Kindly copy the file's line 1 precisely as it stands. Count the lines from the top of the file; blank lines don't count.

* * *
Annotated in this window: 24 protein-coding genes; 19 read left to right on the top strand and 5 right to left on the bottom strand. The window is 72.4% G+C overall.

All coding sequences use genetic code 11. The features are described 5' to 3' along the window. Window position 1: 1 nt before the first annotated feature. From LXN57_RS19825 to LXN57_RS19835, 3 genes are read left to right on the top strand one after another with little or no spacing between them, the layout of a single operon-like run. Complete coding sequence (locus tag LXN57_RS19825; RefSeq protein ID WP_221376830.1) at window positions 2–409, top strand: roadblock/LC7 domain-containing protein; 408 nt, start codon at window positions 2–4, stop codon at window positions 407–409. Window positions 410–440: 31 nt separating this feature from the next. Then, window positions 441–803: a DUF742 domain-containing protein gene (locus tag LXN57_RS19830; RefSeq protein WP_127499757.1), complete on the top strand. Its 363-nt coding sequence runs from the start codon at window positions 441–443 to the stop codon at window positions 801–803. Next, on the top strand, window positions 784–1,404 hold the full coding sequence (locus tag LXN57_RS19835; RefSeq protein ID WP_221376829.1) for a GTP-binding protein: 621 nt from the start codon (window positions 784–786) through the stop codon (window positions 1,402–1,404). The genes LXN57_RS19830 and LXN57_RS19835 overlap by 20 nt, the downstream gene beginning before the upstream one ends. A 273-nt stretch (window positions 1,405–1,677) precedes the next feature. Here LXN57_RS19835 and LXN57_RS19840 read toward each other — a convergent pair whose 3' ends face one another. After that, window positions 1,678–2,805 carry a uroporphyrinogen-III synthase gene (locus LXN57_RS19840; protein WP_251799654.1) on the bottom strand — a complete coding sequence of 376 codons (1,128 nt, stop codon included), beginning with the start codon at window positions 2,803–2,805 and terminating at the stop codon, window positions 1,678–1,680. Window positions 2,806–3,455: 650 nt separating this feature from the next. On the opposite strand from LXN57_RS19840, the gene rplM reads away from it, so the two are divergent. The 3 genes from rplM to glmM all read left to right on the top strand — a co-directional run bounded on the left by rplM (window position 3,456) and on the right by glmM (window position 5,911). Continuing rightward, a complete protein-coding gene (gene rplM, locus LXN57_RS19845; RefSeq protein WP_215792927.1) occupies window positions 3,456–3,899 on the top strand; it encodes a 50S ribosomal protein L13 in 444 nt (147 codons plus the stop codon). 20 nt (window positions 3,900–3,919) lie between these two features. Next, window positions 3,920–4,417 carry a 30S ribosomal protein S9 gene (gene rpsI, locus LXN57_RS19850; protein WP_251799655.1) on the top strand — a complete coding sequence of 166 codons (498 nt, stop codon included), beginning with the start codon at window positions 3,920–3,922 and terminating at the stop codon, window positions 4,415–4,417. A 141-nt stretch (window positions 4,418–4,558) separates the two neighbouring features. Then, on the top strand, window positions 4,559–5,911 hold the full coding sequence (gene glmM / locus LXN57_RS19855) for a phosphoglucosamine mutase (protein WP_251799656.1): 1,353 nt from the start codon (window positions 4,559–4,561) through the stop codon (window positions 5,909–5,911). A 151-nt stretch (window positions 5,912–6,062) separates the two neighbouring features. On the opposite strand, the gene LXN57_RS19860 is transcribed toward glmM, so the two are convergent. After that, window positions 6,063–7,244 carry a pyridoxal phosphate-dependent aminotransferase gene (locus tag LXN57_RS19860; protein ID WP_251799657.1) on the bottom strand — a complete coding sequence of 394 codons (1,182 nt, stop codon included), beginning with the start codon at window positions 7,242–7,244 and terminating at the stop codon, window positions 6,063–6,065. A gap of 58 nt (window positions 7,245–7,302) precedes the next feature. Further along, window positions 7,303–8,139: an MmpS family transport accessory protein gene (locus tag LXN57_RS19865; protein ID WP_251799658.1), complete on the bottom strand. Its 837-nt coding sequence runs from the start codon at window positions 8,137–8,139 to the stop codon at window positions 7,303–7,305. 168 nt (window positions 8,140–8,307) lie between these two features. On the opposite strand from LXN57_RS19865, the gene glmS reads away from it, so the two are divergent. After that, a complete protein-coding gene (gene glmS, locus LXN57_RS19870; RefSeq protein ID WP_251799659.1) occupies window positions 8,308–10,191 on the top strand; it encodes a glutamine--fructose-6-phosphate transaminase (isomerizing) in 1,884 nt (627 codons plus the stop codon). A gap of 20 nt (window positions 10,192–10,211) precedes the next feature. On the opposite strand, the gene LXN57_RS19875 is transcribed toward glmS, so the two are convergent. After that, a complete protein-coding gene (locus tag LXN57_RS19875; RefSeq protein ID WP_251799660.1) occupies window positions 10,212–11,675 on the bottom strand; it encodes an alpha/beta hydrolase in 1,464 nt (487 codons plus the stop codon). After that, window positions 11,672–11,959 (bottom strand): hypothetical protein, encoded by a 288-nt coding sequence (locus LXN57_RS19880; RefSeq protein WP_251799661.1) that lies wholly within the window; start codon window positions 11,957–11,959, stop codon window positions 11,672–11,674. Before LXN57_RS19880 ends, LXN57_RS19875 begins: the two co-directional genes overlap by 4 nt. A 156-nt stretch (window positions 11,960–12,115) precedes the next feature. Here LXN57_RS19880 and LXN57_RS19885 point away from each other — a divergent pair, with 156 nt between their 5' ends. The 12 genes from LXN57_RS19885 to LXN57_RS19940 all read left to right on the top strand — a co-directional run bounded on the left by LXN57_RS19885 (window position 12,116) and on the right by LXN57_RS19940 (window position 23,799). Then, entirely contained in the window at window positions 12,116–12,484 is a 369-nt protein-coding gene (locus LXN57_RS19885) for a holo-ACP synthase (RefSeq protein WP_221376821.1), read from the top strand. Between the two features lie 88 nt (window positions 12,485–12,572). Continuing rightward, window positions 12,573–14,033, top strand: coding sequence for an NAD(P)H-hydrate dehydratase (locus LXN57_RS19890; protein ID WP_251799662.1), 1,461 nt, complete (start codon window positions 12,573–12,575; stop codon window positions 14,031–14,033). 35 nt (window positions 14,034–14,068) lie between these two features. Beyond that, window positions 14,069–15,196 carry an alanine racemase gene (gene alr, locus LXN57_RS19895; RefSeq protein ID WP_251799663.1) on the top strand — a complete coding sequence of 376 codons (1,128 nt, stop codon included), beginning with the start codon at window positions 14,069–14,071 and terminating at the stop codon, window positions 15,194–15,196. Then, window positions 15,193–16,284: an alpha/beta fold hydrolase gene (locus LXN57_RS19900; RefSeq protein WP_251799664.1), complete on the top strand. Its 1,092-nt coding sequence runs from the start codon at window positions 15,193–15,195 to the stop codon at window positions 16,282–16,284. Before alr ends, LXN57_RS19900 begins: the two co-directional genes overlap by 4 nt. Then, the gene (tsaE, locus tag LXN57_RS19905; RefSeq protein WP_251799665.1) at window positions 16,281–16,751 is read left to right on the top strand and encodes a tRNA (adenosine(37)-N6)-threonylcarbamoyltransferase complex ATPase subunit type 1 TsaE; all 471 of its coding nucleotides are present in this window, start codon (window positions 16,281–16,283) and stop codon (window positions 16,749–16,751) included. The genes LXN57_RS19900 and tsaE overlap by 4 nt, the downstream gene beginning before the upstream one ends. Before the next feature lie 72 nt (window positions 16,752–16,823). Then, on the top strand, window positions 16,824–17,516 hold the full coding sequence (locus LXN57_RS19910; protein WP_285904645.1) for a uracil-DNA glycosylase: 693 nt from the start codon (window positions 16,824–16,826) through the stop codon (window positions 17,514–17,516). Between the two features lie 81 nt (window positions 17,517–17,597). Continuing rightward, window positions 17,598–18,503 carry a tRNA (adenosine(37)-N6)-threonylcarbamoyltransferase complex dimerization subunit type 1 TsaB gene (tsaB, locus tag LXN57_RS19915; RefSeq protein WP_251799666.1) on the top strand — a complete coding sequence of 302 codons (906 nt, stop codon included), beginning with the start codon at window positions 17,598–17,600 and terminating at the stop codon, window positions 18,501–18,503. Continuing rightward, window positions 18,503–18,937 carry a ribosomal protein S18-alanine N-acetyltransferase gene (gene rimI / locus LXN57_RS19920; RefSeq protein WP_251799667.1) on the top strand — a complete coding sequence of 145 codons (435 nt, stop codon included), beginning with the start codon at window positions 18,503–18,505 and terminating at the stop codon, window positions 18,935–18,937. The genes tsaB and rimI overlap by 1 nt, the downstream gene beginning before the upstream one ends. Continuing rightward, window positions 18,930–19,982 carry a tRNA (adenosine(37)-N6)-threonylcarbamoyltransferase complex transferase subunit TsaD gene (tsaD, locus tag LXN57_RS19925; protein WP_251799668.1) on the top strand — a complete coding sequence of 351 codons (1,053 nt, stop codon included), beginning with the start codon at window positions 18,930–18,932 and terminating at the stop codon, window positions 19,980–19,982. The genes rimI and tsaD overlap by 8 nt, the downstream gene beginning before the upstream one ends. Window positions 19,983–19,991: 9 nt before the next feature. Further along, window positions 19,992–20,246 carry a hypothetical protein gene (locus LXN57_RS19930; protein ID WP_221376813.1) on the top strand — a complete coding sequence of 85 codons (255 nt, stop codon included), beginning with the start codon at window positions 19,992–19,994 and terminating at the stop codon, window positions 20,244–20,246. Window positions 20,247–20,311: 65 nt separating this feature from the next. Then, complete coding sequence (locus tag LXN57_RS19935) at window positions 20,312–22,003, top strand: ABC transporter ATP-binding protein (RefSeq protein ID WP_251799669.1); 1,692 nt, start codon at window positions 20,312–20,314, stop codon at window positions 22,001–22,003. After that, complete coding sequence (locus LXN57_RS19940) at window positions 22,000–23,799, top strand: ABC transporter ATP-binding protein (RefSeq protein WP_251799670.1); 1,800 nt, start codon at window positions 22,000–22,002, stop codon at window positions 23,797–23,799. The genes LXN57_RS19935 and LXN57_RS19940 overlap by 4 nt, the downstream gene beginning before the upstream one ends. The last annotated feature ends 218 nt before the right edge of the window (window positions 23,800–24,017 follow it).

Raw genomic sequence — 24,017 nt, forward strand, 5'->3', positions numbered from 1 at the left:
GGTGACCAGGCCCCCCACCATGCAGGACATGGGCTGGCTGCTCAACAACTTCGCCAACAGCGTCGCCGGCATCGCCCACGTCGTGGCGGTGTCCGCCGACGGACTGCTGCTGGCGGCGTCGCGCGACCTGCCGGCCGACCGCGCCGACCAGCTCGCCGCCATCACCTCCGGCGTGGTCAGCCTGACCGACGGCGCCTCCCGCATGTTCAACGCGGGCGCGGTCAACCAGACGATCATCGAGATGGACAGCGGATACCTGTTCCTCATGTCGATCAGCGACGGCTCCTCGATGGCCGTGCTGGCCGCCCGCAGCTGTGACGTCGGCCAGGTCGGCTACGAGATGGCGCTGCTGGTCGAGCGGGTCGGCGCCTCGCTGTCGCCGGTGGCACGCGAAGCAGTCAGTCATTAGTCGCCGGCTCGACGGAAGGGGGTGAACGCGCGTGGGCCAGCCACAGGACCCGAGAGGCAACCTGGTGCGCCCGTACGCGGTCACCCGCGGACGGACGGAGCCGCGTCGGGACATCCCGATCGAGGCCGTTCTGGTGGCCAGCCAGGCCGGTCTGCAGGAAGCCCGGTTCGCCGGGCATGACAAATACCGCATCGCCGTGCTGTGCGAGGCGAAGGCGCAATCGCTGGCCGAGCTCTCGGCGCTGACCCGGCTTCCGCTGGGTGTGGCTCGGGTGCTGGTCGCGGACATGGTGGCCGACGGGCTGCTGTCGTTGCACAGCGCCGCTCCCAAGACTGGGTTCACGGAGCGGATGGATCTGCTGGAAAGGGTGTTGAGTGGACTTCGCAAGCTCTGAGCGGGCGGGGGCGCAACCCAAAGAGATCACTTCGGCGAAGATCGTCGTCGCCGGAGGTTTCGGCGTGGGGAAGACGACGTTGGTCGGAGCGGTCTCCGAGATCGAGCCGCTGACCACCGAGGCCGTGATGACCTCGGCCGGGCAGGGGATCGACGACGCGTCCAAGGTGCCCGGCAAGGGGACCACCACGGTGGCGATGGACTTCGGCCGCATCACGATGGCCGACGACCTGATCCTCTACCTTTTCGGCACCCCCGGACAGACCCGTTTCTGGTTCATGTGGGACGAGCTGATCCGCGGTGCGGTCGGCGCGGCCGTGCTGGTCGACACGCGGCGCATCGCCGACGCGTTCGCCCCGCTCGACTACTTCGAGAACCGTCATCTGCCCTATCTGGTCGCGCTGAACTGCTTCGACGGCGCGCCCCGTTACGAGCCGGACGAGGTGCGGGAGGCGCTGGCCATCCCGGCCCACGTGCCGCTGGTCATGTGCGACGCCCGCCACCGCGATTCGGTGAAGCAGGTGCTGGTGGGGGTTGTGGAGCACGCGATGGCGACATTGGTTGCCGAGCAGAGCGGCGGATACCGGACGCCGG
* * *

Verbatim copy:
Annotated in this window: 24 protein-coding genes; 19 read left to right on the top strand and 5 right to left on the bottom strand. The window is 72.4% G+C overall.